1. Profiles: The Facebook of Connections where you maintain your own profile, network with others and link with colleagues and their content. Take a few extra minutes and check out Chris Brogan‘s advice in Write Your LinkedIn Profile for Your Future. My personal favorites are about describing more about what you want to do most and your choice of photos.
  2. Blogs: Personal journals sequenced by most current entries that potentially allow readers to leave comments.
  3. Communities: Your own collection of member profiles sharing discussion forums, bookmarks and feeds, as described in My Five Ws of RSS in less than 10 minutes (video included)
  4. Activities: A novel alternative to email where you can share content, documents and comments around a specific activity, including To-Do’s with dates.
  5. Dogear: You can share, or, not, your choice bookmarks – just like Delicious, or, Digg, but integrated with your community.
Where

Now keep in mind where you are at this point. You logged into Greenhouse and as a result anything you do inside Greenhouse will not show up when you Google for it. Perhaps more importantly, all the Greenhouse feeds available to you are pretty much restricted to internal Greenhouse use. The problem is typical news readers – like Google Reader do not account for credentials – no pun intended. Go ahead and try adding one of your Greenhouse feeds to Google

Google Reader and a Greenhouse Feed
Google Reader and a Greenhouse Feed

and please let me know if you have better results than I do.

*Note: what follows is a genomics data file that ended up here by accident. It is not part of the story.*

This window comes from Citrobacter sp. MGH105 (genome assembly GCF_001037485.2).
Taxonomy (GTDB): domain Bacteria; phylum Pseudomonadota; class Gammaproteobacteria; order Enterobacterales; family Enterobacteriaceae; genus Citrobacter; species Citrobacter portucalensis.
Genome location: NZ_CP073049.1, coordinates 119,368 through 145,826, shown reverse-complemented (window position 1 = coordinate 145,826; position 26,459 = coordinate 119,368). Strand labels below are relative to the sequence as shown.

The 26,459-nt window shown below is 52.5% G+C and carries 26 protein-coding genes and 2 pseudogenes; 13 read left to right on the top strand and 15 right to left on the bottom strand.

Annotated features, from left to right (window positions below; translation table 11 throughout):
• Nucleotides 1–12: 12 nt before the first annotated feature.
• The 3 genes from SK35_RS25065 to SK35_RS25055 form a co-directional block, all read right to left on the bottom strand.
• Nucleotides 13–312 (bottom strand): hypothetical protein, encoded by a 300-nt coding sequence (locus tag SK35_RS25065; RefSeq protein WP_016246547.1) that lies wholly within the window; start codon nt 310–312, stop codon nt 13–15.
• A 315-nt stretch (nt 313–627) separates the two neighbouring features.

When

Don’t get me wrong. This is not a showstopper and should not prevent you from moving forward now. As a matter of fact, anyone wanting to adopt social software in the workplace will have the same issue. This is a good thing. Enterprises and Information Technology (IT) folks call this Security and once you’re logged into Greenhouse your entries are encrypted with something called Secure Sockets Layers (SSL), which means, among other things, unintended eyes cannot see what you post. Notice the “s” in https://greenhouse.lotus.com?

Why / How

Perhaps the most compelling reason for me to use Greenhouse Connections is the concept of community which I hope is communicated in my following video.

Now in order to have a Community, you need to have Members. You can only select Members from existing Greenhouse Profiles. Once you have your list of folks who can access your content, you can then determine what privileges they have. privileges depend on the Memberships Roles you assign and vary among Owners, Authors and Readers.

So how do we work around the problem of getting the most out of feeds if we can’t add those from Greenhouse to our readers? Here’ one I’m experimenting with a start-up project. Since all the members are into, or, are getting into Twitter, I set up a FriendFeed account and created a private Room for the members to communicate. We keep all our community-related content inside our members-only Greenhouse Connections Community and only use FriendFeed for notification purposes. It’s going OK, but I thinking of switching over to GroupTweet because its simpler. Sometime less features is just better.

Reflection
Please let me know if you have any trouble following my instructions, hit a snafu along the way, or, simply have any of your own suggestions / alternatives. Especially if you have alternatives 🙂

My Five Ws of IBM’s Lotus Greenhouse in less than 10 minutes

Use IBM’s Lotus Collaboration Products for free, including Lotus Connections for social networking.

Inside Registered Greenhouse

Who